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Increased regurgitant flow causes endocardial cushion defects in an avian embryonic model of congenital heart disease

Stephanie M. Ford1, Matthew T. McPheeters2, Yves T. Wang3, Pei Ma13, Shi Gu3, James Strainic4, Christopher Snyder4, Andrew M. Rollins3, Michiko Watanabe2, Michael W. Jenkins2

1 Rainbow Babies and Children’s Hospital Division of Neonatology, University Hospitals, Cleveland, Ohio, USA
2 Department of Pediatric Cardiology, Case Western Reserve University School of Medicine, Cleveland, Ohio, USA
3 Case Western Reserve University Department of Biomedical Engineering, Cleveland, Ohio, USA
4 Rainbow Babies and Children’s Hospital Division of Pediatric Cardiology, University Hospitals, Cleveland, Ohio, USA

* Corresponding Author: Stephanie Ford, University Hospitals, 11100 Euclid Ave, MS 6010, Cleveland, OH 44106, USA. Email: email

Congenital Heart Disease 2017, 12(3), 322-331. https://doi.org/10.1111/chd.12443

Abstract

Background: The relationship between changes in endocardial cushion and resultant congenital heart diseases (CHD) has yet to be established. It has been shown that increased regurgitant flow early in embryonic heart development leads to endocardial cushion defects, but it remains unclear how abnormal endocardial cushions during the looping stages might affect the fully septated heart. The goal of this study was to reproducibly alter blood flow in vivo and then quantify the resultant effects on morphology of endocardial cushions in the looping heart and on CHDs in the septated heart.
Methods: Optical pacing was applied to create regurgitant flow in embryonic hearts, and optical coherence tomography (OCT) was utilized to quantify regurgitation and morphology. Embryonic quail hearts were optically paced at 3 Hz (180 bpm, well above intrinsic rate 60–110 bpm) at stage 13 of development (3–4 weeks human) for 5 min. Pacing fatigued the heart and led to at least 1 h of increased regurgitant flow. Resultant morphological changes were quantified with OCT imaging at stage 19 (cardiac looping—4–5 weeks human) or stage 35 (4 chambered heart—8 weeks human).
Results: All paced embryos imaged at stage 19 displayed structural changes in cardiac cushions. The amount of regurgitant flow immediately after pacing was inversely correlated with cardiac cushion size 24-h post pacing (P value< .01). The embryos with the most regurgitant flow and smallest cushions after pacing had a decreased survival rate at 8 days (P < .05), indicating that those most severe endocardial cushion defects were lethal. Of the embryos that survived to stage 35, 17/18 exhibited CHDs including valve defects, ventricular septal defects, hypoplastic ventricles, and common AV canal.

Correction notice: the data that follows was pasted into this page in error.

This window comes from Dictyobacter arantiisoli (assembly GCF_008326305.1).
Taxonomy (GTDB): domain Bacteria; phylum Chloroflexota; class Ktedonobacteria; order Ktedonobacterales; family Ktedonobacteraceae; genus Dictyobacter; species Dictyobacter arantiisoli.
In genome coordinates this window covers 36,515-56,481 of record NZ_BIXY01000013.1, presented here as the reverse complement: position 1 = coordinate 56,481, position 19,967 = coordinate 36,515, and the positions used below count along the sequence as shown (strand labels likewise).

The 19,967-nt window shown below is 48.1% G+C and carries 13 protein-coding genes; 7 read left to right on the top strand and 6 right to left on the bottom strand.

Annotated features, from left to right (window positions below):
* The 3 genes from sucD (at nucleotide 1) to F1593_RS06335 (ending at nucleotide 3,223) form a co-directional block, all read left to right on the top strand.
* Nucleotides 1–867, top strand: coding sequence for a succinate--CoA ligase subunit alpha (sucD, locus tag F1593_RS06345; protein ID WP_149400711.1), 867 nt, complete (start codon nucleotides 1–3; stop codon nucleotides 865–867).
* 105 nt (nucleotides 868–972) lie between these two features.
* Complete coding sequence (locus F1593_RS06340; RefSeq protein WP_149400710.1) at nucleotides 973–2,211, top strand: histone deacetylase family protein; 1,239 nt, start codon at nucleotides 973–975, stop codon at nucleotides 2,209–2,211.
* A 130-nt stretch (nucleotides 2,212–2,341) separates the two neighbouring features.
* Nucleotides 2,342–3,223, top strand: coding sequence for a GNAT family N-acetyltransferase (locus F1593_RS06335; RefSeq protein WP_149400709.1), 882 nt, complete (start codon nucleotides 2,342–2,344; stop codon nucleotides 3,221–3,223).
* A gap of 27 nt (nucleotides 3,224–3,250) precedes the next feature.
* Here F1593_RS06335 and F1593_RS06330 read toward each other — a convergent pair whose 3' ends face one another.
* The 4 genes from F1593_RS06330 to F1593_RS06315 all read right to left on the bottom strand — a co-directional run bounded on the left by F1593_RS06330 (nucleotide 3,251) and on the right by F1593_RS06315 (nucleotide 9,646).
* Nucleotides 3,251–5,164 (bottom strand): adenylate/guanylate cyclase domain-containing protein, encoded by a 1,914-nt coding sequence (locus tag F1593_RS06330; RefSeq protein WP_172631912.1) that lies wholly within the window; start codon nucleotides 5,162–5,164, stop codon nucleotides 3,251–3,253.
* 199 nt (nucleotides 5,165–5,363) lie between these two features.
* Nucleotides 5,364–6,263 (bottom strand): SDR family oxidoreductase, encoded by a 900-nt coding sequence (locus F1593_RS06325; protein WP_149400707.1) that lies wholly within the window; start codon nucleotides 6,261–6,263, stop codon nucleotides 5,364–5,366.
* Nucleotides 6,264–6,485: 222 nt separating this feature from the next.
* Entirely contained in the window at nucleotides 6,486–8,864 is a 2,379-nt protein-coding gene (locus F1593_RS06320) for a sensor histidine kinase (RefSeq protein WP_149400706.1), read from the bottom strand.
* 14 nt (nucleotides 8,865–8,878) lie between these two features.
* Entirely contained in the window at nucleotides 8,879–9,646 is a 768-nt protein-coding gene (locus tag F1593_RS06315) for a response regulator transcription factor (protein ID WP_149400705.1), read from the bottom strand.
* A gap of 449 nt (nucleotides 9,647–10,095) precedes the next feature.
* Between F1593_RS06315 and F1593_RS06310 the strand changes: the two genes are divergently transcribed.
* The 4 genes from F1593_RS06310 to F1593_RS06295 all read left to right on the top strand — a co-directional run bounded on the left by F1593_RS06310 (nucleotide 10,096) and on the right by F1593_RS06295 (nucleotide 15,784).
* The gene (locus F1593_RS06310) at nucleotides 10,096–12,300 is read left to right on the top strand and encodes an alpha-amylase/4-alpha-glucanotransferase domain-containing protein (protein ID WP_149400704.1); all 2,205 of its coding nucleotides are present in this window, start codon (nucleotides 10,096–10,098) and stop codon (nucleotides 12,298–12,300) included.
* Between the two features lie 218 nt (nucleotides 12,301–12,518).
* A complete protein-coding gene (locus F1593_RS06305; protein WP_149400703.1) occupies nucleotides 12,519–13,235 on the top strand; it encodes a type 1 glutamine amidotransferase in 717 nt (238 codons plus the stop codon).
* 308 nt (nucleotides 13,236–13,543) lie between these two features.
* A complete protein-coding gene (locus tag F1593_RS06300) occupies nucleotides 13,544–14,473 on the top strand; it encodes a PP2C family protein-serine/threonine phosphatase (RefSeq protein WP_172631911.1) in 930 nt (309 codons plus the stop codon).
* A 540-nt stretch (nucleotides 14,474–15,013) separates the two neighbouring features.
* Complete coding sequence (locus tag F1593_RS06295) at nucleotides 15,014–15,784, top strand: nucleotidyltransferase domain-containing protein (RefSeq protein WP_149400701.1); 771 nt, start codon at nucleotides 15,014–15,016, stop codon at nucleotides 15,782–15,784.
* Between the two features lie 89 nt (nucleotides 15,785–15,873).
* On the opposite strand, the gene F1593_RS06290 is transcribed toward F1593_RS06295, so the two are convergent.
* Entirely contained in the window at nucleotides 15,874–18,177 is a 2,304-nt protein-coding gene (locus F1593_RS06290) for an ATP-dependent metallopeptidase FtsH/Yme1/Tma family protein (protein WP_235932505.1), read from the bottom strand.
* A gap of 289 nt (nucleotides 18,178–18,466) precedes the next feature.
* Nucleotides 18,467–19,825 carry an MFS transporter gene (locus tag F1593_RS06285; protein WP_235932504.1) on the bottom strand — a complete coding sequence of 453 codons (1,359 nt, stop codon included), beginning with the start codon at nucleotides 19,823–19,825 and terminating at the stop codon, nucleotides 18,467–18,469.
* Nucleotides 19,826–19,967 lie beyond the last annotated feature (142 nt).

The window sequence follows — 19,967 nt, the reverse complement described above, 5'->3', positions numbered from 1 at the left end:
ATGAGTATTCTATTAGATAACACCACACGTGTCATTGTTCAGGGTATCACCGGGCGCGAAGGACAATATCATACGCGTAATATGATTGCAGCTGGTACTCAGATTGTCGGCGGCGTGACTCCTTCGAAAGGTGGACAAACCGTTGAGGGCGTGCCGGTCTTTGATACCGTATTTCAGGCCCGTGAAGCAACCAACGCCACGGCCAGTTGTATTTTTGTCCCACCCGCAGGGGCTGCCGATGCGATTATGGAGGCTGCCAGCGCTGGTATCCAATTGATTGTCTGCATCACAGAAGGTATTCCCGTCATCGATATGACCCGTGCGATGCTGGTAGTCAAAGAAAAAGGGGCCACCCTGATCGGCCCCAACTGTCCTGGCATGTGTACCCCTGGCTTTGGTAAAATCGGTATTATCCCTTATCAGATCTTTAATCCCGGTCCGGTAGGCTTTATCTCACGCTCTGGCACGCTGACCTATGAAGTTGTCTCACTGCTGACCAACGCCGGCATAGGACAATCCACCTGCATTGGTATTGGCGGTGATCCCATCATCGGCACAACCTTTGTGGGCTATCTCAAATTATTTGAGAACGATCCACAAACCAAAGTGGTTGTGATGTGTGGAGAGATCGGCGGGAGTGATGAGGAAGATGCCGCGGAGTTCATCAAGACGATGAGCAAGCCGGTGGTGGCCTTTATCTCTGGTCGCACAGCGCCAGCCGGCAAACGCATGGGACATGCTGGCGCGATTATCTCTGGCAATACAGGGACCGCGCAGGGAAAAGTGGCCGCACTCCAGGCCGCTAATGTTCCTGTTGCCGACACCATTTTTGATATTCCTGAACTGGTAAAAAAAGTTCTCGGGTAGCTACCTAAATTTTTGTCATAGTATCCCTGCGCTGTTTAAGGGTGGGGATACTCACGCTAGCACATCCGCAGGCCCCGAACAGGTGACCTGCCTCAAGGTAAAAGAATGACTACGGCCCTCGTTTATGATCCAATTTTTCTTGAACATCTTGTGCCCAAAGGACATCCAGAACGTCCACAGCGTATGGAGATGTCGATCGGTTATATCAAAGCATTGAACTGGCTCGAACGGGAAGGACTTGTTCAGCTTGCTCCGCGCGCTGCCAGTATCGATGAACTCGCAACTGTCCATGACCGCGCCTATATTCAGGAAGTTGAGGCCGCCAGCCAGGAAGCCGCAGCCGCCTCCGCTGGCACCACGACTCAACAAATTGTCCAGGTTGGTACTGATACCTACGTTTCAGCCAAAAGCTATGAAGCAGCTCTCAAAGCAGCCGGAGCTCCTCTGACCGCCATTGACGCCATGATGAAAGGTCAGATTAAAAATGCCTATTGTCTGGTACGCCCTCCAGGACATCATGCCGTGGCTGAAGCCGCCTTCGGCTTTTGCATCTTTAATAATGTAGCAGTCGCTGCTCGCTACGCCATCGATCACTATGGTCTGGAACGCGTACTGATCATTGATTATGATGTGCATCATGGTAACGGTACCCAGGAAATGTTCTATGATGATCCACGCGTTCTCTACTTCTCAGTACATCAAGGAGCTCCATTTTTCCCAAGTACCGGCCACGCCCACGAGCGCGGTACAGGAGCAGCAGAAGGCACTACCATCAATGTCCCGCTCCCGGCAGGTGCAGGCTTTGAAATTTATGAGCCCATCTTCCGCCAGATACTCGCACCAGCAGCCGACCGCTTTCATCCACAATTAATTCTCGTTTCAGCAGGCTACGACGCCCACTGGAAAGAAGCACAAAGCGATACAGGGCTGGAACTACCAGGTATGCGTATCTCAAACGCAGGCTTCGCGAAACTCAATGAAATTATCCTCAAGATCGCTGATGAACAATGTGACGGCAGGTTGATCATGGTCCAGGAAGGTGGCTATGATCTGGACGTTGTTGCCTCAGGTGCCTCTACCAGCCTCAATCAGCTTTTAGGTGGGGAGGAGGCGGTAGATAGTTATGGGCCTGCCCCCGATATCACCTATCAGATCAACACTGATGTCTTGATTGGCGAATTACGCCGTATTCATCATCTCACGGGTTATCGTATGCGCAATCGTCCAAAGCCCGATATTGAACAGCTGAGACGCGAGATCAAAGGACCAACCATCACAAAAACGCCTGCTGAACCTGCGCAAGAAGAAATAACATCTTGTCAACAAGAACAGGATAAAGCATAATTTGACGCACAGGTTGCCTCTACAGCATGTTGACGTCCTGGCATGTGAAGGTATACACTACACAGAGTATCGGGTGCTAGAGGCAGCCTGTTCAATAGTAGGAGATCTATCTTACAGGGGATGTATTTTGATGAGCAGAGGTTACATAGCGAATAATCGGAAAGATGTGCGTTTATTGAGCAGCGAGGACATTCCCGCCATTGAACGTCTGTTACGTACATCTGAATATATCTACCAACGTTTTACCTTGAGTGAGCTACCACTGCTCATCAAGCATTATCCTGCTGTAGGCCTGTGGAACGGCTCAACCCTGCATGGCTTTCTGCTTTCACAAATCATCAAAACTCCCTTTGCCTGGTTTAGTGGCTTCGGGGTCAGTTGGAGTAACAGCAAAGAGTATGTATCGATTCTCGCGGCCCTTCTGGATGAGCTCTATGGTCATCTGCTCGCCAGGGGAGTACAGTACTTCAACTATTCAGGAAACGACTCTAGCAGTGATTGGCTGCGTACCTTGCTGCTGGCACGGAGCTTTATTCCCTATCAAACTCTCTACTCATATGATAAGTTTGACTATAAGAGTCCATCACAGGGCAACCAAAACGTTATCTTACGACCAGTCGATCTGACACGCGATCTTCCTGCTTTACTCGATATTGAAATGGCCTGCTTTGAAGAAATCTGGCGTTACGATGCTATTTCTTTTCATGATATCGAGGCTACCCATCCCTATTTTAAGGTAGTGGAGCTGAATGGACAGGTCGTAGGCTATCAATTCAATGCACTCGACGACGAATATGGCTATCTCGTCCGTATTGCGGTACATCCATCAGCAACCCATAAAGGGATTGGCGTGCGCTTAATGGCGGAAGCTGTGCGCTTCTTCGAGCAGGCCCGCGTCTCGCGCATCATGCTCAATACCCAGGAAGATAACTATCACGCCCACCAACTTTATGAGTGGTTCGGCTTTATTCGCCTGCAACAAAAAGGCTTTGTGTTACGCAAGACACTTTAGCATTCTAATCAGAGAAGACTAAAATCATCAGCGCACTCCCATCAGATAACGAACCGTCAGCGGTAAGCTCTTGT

Conclusion: The data illustrate a strong inverse relationship in which regurgitant flow precedes abnormal and smaller cardiac cushions, resulting in the development of CHDs.

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APA Style
Ford, S.M., McPheeters, M.T., Wang, Y.T., Ma, P., Gu, S. et al. (2017). Increased regurgitant flow causes endocardial cushion defects in an avian embryonic model of congenital heart disease. Congenital Heart Disease, 12(3), 322-331. https://doi.org/10.1111/chd.12443
Vancouver Style
Ford SM, McPheeters MT, Wang YT, Ma P, Gu S, Strainic J, et al. Increased regurgitant flow causes endocardial cushion defects in an avian embryonic model of congenital heart disease. Congeni Heart Dis. 2017;12(3):322-331 https://doi.org/10.1111/chd.12443
IEEE Style
S.M. Ford et al., "Increased regurgitant flow causes endocardial cushion defects in an avian embryonic model of congenital heart disease," Congeni. Heart Dis., vol. 12, no. 3, pp. 322-331. 2017. https://doi.org/10.1111/chd.12443



cc This work is licensed under a Creative Commons Attribution 4.0 International License , which permits unrestricted use, distribution, and reproduction in any medium, provided the original work is properly cited.
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